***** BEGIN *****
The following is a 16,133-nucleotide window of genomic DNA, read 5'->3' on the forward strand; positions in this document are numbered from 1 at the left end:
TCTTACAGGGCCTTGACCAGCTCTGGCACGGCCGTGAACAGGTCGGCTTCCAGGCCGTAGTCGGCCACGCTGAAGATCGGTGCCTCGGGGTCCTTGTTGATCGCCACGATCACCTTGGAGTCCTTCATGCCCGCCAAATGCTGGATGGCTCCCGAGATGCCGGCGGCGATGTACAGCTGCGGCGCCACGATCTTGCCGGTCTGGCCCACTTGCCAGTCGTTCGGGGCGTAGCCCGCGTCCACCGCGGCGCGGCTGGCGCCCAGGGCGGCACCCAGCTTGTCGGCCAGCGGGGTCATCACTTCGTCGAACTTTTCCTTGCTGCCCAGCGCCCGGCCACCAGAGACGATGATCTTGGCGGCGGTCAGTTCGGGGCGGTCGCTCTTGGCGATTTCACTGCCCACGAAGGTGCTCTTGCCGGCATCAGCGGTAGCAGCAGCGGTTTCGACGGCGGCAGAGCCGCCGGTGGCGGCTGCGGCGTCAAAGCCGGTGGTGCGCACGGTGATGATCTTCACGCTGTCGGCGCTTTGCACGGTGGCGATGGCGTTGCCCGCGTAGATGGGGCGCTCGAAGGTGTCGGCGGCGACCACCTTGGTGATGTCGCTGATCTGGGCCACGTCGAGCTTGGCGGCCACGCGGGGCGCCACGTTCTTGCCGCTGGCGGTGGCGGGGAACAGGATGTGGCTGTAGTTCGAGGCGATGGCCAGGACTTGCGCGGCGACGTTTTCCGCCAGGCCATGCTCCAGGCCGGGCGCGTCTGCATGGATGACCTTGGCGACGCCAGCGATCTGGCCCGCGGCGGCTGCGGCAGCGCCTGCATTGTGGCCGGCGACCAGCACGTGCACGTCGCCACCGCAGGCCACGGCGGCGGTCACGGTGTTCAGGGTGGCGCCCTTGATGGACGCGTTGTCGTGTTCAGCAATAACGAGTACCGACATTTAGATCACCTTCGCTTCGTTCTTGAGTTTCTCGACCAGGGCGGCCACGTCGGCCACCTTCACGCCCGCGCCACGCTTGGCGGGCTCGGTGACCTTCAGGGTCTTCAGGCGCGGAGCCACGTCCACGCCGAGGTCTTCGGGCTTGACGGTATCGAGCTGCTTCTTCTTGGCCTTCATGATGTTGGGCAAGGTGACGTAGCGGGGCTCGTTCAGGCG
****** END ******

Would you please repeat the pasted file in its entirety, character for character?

The following is a 16,133-nucleotide window of genomic DNA, read 5'->3' on the forward strand; positions in this document are numbered from 1 at the left end:
TCTTACAGGGCCTTGACCAGCTCTGGCACGGCCGTGAACAGGTCGGCTTCCAGGCCGTAGTCGGCCACGCTGAAGATCGGTGCCTCGGGGTCCTTGTTGATCGCCACGATCACCTTGGAGTCCTTCATGCCCGCCAAATGCTGGATGGCTCCCGAGATGCCGGCGGCGATGTACAGCTGCGGCGCCACGATCTTGCCGGTCTGGCCCACTTGCCAGTCGTTCGGGGCGTAGCCCGCGTCCACCGCGGCGCGGCTGGCGCCCAGGGCGGCACCCAGCTTGTCGGCCAGCGGGGTCATCACTTCGTCGAACTTTTCCTTGCTGCCCAGCGCCCGGCCACCAGAGACGATGATCTTGGCGGCGGTCAGTTCGGGGCGGTCGCTCTTGGCGATTTCACTGCCCACGAAGGTGCTCTTGCCGGCATCAGCGGTAGCAGCAGCGGTTTCGACGGCGGCAGAGCCGCCGGTGGCGGCTGCGGCGTCAAAGCCGGTGGTGCGCACGGTGATGATCTTCACGCTGTCGGCGCTTTGCACGGTGGCGATGGCGTTGCCCGCGTAGATGGGGCGCTCGAAGGTGTCGGCGGCGACCACCTTGGTGATGTCGCTGATCTGGGCCACGTCGAGCTTGGCGGCCACGCGGGGCGCCACGTTCTTGCCGCTGGCGGTGGCGGGGAACAGGATGTGGCTGTAGTTCGAGGCGATGGCCAGGACTTGCGCGGCGACGTTTTCCGCCAGGCCATGCTCCAGGCCGGGCGCGTCTGCATGGATGACCTTGGCGACGCCAGCGATCTGGCCCGCGGCGGCTGCGGCAGCGCCTGCATTGTGGCCGGCGACCAGCACGTGCACGTCGCCACCGCAGGCCACGGCGGCGGTCACGGTGTTCAGGGTGGCGCCCTTGATGGACGCGTTGTCGTGTTCAGCAATAACGAGTACCGACATTTAGATCACCTTCGCTTCGTTCTTGAGTTTCTCGACCAGGGCGGCCACGTCGGCCACCTTCACGCCCGCGCCACGCTTGGCGGGCTCGGTGACCTTCAGGGTCTTCAGGCGCGGAGCCACGTCCACGCCGAGGTCTTCGGGCTTGACGGTATCGAGCTGCTTCTTCTTGGCCTTCATGATGTTGGGCAAGGTGACGTAGCGGGGCTCGTTCAGGCG